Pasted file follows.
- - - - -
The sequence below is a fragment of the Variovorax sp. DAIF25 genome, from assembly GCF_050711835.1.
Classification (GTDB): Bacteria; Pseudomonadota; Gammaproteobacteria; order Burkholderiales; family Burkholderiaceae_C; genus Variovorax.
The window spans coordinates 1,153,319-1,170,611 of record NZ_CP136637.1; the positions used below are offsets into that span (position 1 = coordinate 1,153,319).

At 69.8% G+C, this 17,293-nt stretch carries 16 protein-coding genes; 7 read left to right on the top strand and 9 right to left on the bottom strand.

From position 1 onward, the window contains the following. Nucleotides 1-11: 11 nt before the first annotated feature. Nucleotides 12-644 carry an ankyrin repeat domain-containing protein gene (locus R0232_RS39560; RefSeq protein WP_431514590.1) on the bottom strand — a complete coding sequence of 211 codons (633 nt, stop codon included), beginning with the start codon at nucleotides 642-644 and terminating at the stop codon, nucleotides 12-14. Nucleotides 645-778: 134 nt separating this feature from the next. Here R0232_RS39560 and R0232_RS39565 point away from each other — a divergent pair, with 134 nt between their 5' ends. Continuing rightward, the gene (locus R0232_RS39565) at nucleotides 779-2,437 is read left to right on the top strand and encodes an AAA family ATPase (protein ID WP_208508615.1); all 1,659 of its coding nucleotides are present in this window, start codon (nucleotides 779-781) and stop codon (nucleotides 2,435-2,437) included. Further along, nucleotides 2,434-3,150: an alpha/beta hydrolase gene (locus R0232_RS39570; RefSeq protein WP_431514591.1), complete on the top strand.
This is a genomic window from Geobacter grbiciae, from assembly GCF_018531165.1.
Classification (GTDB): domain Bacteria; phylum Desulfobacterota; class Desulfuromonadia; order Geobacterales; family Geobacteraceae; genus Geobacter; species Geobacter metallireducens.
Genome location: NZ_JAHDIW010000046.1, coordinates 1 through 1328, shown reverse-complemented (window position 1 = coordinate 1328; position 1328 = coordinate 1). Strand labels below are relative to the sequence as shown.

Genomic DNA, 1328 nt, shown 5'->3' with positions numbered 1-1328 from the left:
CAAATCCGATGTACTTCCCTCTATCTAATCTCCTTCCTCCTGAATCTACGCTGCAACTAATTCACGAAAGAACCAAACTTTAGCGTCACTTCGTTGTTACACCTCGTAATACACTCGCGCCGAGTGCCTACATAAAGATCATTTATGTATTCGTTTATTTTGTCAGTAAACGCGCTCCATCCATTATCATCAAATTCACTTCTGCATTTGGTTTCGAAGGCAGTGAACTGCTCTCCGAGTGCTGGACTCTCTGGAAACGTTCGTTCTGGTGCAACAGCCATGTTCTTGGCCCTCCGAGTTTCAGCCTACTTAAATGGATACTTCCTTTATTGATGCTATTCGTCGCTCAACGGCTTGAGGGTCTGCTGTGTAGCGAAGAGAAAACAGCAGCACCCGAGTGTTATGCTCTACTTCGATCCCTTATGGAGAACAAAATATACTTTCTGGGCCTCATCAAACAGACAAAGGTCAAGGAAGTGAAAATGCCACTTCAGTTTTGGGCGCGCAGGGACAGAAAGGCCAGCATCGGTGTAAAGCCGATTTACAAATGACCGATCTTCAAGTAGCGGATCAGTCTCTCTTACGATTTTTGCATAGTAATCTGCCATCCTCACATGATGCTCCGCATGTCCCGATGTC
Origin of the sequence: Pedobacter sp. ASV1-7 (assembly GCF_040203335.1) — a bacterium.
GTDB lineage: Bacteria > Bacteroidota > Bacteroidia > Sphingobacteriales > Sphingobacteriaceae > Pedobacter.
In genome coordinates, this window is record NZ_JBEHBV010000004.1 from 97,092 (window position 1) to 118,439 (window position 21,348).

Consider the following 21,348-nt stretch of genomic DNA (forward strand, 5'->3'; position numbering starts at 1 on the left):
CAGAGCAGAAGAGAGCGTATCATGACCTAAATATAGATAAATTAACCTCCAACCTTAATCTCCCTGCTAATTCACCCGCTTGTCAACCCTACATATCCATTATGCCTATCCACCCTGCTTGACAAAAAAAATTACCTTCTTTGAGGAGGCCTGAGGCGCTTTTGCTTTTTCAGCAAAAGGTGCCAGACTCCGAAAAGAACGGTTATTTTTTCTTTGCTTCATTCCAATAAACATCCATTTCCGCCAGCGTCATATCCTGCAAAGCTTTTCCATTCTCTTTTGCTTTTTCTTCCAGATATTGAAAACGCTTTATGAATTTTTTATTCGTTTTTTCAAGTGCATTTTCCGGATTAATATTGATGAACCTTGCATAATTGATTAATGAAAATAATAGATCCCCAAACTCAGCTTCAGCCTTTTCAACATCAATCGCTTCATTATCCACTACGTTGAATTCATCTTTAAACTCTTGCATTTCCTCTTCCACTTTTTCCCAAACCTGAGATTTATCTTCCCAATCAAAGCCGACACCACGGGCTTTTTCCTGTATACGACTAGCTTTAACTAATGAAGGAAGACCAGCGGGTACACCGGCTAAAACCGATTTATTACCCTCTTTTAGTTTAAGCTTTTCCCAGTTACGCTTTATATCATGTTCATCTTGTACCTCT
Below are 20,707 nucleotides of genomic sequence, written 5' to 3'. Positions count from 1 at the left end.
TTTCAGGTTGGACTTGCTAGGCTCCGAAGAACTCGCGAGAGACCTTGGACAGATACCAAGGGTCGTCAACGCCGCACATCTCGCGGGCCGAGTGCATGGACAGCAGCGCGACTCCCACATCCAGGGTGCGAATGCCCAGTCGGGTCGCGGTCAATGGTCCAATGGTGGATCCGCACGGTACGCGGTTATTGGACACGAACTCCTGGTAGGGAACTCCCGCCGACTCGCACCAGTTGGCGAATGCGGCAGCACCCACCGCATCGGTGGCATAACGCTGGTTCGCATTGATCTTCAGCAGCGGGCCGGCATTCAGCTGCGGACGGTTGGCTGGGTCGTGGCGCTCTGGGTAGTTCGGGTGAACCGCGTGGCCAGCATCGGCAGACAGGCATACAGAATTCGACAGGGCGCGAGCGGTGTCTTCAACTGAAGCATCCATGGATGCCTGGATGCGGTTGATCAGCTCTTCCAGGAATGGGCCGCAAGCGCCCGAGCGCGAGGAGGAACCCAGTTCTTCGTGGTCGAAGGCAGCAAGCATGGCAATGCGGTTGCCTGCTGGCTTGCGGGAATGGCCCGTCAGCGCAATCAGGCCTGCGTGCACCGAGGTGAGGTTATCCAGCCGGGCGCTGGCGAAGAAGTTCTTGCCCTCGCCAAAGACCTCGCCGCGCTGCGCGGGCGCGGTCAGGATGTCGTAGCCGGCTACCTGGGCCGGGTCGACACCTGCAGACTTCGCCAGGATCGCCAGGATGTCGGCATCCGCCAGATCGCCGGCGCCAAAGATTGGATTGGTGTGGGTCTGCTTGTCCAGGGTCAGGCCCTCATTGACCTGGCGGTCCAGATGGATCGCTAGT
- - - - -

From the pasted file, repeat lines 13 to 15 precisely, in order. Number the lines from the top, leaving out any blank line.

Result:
In genome coordinates, this window is record NZ_JBEHBV010000004.1 from 97,092 (window position 1) to 118,439 (window position 21,348).

Consider the following 21,348-nt stretch of genomic DNA (forward strand, 5'->3'; position numbering starts at 1 on the left):
CAGAGCAGAAGAGAGCGTATCATGACCTAAATATAGATAAATTAACCTCCAACCTTAATCTCCCTGCTAATTCACCCGCTTGTCAACCCTACATATCCATTATGCCTATCCACCCTGCTTGACAAAAAAAATTACCTTCTTTGAGGAGGCCTGAGGCGCTTTTGCTTTTTCAGCAAAAGGTGCCAGACTCCGAAAAGAACGGTTATTTTTTCTTTGCTTCATTCCAATAAACATCCATTTCCGCCAGCGTCATATCCTGCAAAGCTTTTCCATTCTCTTTTGCTTTTTCTTCCAGATATTGAAAACGCTTTATGAATTTTTTATTCGTTTTTTCAAGTGCATTTTCCGGATTAATATTGATGAACCTTGCATAATTGATTAATGAAAATAATAGATCCCCAAACTCAGCTTCAGCCTTTTCAACATCAATCGCTTCATTATCCACTACGTTGAATTCATCTTTAAACTCTTGCATTTCCTCTTCCACTTTTTCCCAAACCTGAGATTTATCTTCCCAATCAAAGCCGACACCACGGGCTTTTTCCTGTATACGACTAGCTTTAACTAATGAAGGAAGACCAGCGGGTACACCGGCTAAAACCGATTTATTACCCTCTTTTAGTTTAAGCTTTTCCCAGTTACGCTTTATATCATGTTCATCTTGTACCTCT